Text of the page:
Christmas, The Season of Hope

Ecclesiastes 3.pngIt is that time of the year once again, when so many of us begin to prepare for the holidays in many ways. However, there are so many in this dark world at times that have lost all hope. During this time some come to realize once again that they are all alone in this world, and why should they celebrate. Others have heard some bad news in one way or another, they buried a loved one this past year, their child, loss a job, a home even losing their pet to some may not seem important but to them it is truly a terrible loss for them. Then their are others who struggle with bad health either with themselves or even their loved one, and the hardest one at least with myself is having your child become chronically  ill and being on chemo. Yes my daughter does get relief from her serve difficult pain she is left deal with on a daily basis with the medication but at times doesn’t make it any easier to see her suffer. When I spend time alone with God I begin to understand the purpose of this season and why it is a time to celebrate who God is and what he means to me.

When Jesus was born and entered our mortal frame, God was burrowing down into the marrow of our grief.  His mother Mary endured pain.  Her future with this child was one of deep sorrow.  She had to watch the lifeblood which she gave him be drained out as her son was killed.  Simeon was right when he warned her, “A sword will pierce your soul.”

All of our souls are pierced.  We all suffer inevitable losses.  But God is there, beside us, beneath us, around us, within us.  That is what Christmas is about.  Martin Luther told us that God became small for us in Christ: he showed us his heart, so our hearts could be won.  And, I would add, comforted.  God enters our pain, so that we never suffer alone. Some of you might be saying as you are reading  does anyone know what’s happening to me or does anyone even cares!  But God also whispers to us that there is a future, God’s future, that we can ultimately trust, and hang on to.  That’s why God came as a child – for all mankind. “A child, more than all other gifts that earth can offer to declining man, brings hope with it, and forward looking thought.”  From the inside of our lives, the Christ child points beyond whatever we see in this single moment.

So as we are beginning our journey during this advent season, let us all remember to slow down and look all around, through the eyes of a child, in having hope for this coming season. And I will share with you the hope in Christ to all who believes

Grace and Peace to You My Friends

 

 

Advertisements

Give Thanks To The Lord

1 Chronicles 16.pngGive thanks to the Lord, for he is good; his love endures forever. Cry out, “Save Us. God our Savior; gather us and deliver us from the nations that we may give thanks to your holy name and glory in your praise.” Praise be to the Lord, the God of Israel, from everlasting to everlasting.                                         1 Chronicles 16:35-36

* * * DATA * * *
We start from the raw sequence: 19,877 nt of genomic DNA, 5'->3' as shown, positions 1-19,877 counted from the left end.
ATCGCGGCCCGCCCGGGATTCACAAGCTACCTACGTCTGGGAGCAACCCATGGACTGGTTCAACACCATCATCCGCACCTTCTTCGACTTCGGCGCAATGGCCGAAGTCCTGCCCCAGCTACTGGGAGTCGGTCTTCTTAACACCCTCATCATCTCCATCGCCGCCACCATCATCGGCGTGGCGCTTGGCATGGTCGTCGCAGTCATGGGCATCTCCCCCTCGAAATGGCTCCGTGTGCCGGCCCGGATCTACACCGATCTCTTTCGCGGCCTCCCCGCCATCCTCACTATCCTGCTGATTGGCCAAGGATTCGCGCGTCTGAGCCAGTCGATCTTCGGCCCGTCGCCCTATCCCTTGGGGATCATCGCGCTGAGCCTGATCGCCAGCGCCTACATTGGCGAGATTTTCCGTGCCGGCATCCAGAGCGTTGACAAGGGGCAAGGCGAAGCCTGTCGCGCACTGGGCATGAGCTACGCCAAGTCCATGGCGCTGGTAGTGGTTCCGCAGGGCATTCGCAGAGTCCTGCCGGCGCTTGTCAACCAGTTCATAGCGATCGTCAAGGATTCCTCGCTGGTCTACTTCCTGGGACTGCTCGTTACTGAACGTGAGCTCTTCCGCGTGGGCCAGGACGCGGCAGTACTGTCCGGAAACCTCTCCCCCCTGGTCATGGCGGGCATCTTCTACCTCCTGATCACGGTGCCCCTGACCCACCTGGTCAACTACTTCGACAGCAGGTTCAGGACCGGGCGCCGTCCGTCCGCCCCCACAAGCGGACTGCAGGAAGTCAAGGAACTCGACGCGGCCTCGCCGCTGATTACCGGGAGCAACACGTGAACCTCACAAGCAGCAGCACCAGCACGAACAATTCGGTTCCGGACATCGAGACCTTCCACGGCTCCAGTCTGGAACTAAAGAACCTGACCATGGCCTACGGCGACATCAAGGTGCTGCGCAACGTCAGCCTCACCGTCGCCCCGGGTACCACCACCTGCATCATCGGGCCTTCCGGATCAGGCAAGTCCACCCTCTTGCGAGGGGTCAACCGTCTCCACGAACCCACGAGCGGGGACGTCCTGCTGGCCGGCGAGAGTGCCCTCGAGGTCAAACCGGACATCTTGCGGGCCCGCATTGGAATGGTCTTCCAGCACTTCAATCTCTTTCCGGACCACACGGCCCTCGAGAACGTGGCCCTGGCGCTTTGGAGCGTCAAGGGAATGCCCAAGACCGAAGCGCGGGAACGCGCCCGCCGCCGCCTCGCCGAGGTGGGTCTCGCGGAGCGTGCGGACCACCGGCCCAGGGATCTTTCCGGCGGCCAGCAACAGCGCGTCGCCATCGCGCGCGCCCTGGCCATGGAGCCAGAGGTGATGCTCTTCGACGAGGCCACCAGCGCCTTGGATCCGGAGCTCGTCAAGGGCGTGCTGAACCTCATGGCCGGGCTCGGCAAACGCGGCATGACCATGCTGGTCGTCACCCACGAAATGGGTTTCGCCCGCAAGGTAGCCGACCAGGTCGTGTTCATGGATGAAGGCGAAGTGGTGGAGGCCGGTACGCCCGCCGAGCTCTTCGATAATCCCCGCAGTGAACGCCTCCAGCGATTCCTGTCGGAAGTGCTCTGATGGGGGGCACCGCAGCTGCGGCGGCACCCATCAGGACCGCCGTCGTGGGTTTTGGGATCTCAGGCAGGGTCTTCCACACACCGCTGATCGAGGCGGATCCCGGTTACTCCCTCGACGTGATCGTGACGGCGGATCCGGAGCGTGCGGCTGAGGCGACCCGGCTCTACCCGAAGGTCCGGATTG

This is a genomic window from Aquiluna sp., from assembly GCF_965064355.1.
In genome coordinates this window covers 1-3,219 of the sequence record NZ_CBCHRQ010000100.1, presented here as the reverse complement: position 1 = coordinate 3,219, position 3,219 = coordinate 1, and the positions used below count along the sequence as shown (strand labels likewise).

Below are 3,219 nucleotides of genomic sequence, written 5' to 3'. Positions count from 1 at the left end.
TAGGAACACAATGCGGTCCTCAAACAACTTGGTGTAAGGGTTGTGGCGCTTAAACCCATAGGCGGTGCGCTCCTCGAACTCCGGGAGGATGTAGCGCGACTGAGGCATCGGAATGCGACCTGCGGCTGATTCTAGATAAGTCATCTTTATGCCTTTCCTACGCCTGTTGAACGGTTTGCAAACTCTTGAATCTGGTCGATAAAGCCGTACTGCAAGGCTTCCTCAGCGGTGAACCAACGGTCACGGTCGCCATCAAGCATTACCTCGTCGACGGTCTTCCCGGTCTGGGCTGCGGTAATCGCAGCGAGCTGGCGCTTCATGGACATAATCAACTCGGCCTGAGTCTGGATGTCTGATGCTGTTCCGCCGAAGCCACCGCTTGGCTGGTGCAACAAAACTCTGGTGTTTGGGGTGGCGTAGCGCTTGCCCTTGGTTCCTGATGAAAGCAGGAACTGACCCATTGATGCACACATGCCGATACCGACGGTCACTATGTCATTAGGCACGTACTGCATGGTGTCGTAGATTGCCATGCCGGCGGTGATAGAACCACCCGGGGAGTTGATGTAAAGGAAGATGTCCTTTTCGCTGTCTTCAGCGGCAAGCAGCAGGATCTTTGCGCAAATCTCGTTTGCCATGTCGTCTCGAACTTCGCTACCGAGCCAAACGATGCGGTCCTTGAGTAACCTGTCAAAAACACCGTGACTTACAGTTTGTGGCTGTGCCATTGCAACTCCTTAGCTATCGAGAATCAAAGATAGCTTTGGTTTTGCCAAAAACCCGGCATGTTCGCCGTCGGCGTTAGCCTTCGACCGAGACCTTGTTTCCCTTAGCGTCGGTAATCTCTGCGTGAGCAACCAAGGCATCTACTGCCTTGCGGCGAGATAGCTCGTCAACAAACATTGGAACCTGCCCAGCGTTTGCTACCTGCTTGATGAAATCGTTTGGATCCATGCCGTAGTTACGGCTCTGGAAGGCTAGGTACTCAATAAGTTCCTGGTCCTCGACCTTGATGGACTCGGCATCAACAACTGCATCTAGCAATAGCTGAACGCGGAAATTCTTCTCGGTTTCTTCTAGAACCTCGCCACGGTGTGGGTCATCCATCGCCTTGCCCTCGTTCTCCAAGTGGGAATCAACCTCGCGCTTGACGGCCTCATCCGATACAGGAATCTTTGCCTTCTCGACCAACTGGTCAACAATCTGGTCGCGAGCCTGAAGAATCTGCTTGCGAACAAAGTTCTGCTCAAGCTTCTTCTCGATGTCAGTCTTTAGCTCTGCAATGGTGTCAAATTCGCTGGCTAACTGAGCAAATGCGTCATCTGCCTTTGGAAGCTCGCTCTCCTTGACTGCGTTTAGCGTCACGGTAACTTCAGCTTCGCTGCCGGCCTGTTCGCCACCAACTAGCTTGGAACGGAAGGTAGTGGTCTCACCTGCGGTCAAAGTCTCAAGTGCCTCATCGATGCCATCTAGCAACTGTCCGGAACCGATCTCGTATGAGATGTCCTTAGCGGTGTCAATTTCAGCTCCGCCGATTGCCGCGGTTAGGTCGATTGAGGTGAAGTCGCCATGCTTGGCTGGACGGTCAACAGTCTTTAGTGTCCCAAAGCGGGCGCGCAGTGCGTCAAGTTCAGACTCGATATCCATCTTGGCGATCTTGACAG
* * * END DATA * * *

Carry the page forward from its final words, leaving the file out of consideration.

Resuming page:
Every time that we give thanks to God, we acknowledge that he is our Lord and Savior, our provider. And every time we receive with thanksgiving, we demonstrate our kinship with him. Yet even through we are his children, and we know we are supposed to give thanks in all circumstances, sometimes our words ring hollow. We say them without feeling the least bit thankful. It’s especially hard for us to be grateful in the midst of a bad day, when everything seems to be going wrong. God knows what goes on in our heart far better than we do. He knows when we feel thankful, and when we don’t. However, he can see in the depths of our hearts a desire to please him by offering thanks even when we don’t feel like it. When we struggle to be grateful, we need to stop and remember who God is the “Great I Am” of our life and of our faith. We are utterly dependent on God for everything, including our next breath. Every good gift is from God! When we thank God during a difficult day, we are assuming the proper stance for a child of God. If we are preserve in this thankfulness, resisting the temptation to grumble, we can find joy and praise in the midst of all of our struggles,

 

Grace and Peace to You My Friends

Why Should I Forgive

Colossians 3 F.jpgTherefore, as God’s chosen people, holy and dearly loved, clothe yourselves with compassion, kindness, humility, gentleness and patience. Bear with each other and forgive one another if any of you has a grievance against someone. Forgive as the Lord forgave you.                                                              (Colossians 3:12-13)

This has been a difficult thing for all humans to do is to forgive someone after being hurt, and more important to forgive ourselves for any and all of our short comings, and when we did something wrong. As I was reading a post from rethink church they share the following words, of why we should forgive. By forgiving someone we are choosing to let go of our pain in which we do carry and sometimes we carry that pain a long time. It is never easy to forgive anyone however when we ask Christ to help us to forgive the person that hurt us it becomes a lot easy to do. And if Jesus can forgive our sins shouldn’t we do the same?